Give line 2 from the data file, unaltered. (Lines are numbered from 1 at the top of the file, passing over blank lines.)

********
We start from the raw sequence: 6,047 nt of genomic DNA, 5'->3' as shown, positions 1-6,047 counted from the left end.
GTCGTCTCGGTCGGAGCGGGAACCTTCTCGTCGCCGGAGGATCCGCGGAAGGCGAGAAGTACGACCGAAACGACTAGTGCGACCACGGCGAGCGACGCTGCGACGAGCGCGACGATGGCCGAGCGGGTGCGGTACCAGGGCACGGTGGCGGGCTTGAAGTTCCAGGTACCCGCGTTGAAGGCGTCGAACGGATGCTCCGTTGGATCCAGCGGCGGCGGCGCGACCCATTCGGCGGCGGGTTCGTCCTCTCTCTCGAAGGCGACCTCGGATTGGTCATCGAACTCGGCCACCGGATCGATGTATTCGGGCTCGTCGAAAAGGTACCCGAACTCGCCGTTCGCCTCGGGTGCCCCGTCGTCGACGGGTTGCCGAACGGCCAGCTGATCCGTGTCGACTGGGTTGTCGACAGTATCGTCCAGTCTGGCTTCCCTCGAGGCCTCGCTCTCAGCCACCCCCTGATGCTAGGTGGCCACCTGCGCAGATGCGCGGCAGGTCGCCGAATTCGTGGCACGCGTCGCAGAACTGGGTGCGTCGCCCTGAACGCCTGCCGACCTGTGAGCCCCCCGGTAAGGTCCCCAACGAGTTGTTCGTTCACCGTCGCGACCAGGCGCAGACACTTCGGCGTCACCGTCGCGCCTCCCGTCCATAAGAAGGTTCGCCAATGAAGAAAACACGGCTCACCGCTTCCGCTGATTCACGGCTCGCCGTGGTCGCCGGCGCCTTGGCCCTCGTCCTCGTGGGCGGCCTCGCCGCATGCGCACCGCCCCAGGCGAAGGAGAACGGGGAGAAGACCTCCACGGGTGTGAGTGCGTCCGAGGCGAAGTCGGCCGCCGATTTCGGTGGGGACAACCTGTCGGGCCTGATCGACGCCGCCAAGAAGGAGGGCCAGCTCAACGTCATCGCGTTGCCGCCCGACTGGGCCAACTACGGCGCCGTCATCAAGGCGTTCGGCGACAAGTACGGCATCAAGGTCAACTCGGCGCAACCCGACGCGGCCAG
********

GTCGTCTCGGTCGGAGCGGGAACCTTCTCGTCGCCGGAGGATCCGCGGAAGGCGAGAAGTACGACCGAAACGACTAGTGCGACCACGGCGAGCGACGCTGCGACGAGCGCGACGATGGCCGAGCGGGTGCGGTACCAGGGCACGGTGGCGGGCTTGAAGTTCCAGGTACCCGCGTTGAAGGCGTCGAACGGATGCTCCGTTGGATCCAGCGGCGGCGGCGCGACCCATTCGGCGGCGGGTTCGTCCTCTCTCTCGAAGGCGACCTCGGATTGGTCATCGAACTCGGCCACCGGATCGATGTATTCGGGCTCGTCGAAAAGGTACCCGAACTCGCCGTTCGCCTCGGGTGCCCCGTCGTCGACGGGTTGCCGAACGGCCAGCTGATCCGTGTCGACTGGGTTGTCGACAGTATCGTCCAGTCTGGCTTCCCTCGAGGCCTCGCTCTCAGCCACCCCCTGATGCTAGGTGGCCACCTGCGCAGATGCGCGGCAGGTCGCCGAATTCGTGGCACGCGTCGCAGAACTGGGTGCGTCGCCCTGAACGCCTGCCGACCTGTGAGCCCCCCGGTAAGGTCCCCAACGAGTTGTTCGTTCACCGTCGCGACCAGGCGCAGACACTTCGGCGTCACCGTCGCGCCTCCCGTCCATAAGAAGGTTCGCCAATGAAGAAAACACGGCTCACCGCTTCCGCTGATTCACGGCTCGCCGTGGTCGCCGGCGCCTTGGCCCTCGTCCTCGTGGGCGGCCTCGCCGCATGCGCACCGCCCCAGGCGAAGGAGAACGGGGAGAAGACCTCCACGGGTGTGAGTGCGTCCGAGGCGAAGTCGGCCGCCGATTTCGGTGGGGACAACCTGTCGGGCCTGATCGACGCCGCCAAGAAGGAGGGCCAGCTCAACGTCATCGCGTTGCCGCCCGACTGGGCCAACTACGGCGCCGTCATCAAGGCGTTCGGCGACAAGTACGGCATCAAGGTCAACTCGGCGCAACCCGACGCGGCCAG